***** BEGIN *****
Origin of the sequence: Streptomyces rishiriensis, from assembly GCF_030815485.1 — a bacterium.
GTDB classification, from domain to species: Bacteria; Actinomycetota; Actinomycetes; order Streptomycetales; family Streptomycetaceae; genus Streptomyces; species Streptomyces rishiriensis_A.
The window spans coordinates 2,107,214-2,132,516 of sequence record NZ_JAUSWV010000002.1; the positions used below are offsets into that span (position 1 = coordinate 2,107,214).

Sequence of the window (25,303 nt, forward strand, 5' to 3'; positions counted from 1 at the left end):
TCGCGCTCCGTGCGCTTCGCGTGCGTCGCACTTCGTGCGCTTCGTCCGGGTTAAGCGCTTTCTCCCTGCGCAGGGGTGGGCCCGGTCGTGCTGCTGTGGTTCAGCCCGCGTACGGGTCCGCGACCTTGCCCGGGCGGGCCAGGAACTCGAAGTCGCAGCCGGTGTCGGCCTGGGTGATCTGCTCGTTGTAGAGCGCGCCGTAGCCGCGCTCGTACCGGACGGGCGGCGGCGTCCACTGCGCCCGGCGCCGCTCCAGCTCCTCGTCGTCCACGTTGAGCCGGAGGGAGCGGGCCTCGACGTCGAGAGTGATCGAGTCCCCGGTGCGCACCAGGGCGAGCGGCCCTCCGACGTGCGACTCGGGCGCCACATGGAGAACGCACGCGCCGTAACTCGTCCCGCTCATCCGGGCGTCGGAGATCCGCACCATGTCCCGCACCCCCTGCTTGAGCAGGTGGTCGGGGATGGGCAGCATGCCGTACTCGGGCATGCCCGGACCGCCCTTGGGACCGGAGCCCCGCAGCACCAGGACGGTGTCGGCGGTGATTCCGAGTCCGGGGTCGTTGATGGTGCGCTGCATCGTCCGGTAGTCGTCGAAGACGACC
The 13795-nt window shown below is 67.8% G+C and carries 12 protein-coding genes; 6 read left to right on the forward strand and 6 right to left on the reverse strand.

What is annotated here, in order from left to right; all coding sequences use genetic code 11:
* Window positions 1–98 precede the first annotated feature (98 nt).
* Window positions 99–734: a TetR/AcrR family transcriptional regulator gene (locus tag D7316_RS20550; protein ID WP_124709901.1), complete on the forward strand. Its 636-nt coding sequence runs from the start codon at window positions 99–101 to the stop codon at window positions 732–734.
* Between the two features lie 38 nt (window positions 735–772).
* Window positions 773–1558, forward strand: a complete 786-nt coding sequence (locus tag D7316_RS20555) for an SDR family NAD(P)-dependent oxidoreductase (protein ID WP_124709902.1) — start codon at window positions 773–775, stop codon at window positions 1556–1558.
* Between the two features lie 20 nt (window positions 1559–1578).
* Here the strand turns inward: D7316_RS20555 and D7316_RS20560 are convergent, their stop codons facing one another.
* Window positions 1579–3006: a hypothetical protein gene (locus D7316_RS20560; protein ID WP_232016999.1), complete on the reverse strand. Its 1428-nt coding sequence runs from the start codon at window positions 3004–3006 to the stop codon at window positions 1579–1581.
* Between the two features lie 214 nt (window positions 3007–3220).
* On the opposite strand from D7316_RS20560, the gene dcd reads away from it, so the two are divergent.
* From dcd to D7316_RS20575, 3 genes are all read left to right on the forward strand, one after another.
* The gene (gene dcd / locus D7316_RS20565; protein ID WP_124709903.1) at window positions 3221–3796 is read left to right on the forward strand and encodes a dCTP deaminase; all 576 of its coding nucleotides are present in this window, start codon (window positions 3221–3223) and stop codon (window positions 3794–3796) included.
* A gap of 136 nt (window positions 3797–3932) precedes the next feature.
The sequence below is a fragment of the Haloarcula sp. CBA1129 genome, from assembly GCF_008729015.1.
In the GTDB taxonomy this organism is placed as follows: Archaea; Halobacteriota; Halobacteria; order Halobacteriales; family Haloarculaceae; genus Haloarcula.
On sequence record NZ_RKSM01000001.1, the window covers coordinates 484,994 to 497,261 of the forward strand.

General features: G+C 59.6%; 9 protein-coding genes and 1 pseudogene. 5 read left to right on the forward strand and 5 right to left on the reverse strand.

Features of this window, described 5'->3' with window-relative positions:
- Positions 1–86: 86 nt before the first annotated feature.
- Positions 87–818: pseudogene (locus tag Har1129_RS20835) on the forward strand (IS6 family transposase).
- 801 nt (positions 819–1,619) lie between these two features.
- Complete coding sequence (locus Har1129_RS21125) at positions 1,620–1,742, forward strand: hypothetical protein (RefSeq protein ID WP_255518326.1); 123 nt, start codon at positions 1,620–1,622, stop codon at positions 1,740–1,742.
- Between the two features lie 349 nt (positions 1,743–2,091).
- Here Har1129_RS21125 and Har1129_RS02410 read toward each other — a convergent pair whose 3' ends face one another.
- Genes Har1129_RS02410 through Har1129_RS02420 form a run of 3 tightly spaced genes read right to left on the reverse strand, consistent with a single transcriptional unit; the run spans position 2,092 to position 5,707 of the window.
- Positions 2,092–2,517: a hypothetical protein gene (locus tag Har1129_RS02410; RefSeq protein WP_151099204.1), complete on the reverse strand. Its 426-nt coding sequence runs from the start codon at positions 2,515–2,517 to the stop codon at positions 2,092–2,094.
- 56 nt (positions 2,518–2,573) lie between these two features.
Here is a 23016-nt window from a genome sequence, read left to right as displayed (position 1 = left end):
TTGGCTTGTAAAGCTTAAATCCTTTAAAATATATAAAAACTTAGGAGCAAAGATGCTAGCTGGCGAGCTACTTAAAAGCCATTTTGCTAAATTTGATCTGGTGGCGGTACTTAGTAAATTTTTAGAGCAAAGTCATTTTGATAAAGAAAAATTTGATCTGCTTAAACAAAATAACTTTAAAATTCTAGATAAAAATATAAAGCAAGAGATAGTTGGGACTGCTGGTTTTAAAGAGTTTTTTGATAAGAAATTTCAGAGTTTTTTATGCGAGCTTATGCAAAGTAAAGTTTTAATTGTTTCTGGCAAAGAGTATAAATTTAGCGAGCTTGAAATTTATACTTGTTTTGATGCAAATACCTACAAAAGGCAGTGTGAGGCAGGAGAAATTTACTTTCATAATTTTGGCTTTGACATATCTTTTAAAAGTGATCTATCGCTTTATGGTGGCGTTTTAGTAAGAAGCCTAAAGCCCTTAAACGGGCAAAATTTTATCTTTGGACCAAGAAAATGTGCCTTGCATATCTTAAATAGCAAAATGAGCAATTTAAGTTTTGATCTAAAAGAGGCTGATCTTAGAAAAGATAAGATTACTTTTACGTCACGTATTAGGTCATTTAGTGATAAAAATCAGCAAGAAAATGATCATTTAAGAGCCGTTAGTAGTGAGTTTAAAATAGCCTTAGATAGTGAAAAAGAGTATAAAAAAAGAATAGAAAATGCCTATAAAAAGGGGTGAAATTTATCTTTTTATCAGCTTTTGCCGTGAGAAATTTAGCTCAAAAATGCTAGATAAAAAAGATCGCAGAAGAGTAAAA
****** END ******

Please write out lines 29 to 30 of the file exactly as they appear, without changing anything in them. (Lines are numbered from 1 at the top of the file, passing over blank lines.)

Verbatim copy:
- Between the two features lie 349 nt (positions 1,743–2,091).
- Here Har1129_RS21125 and Har1129_RS02410 read toward each other — a convergent pair whose 3' ends face one another.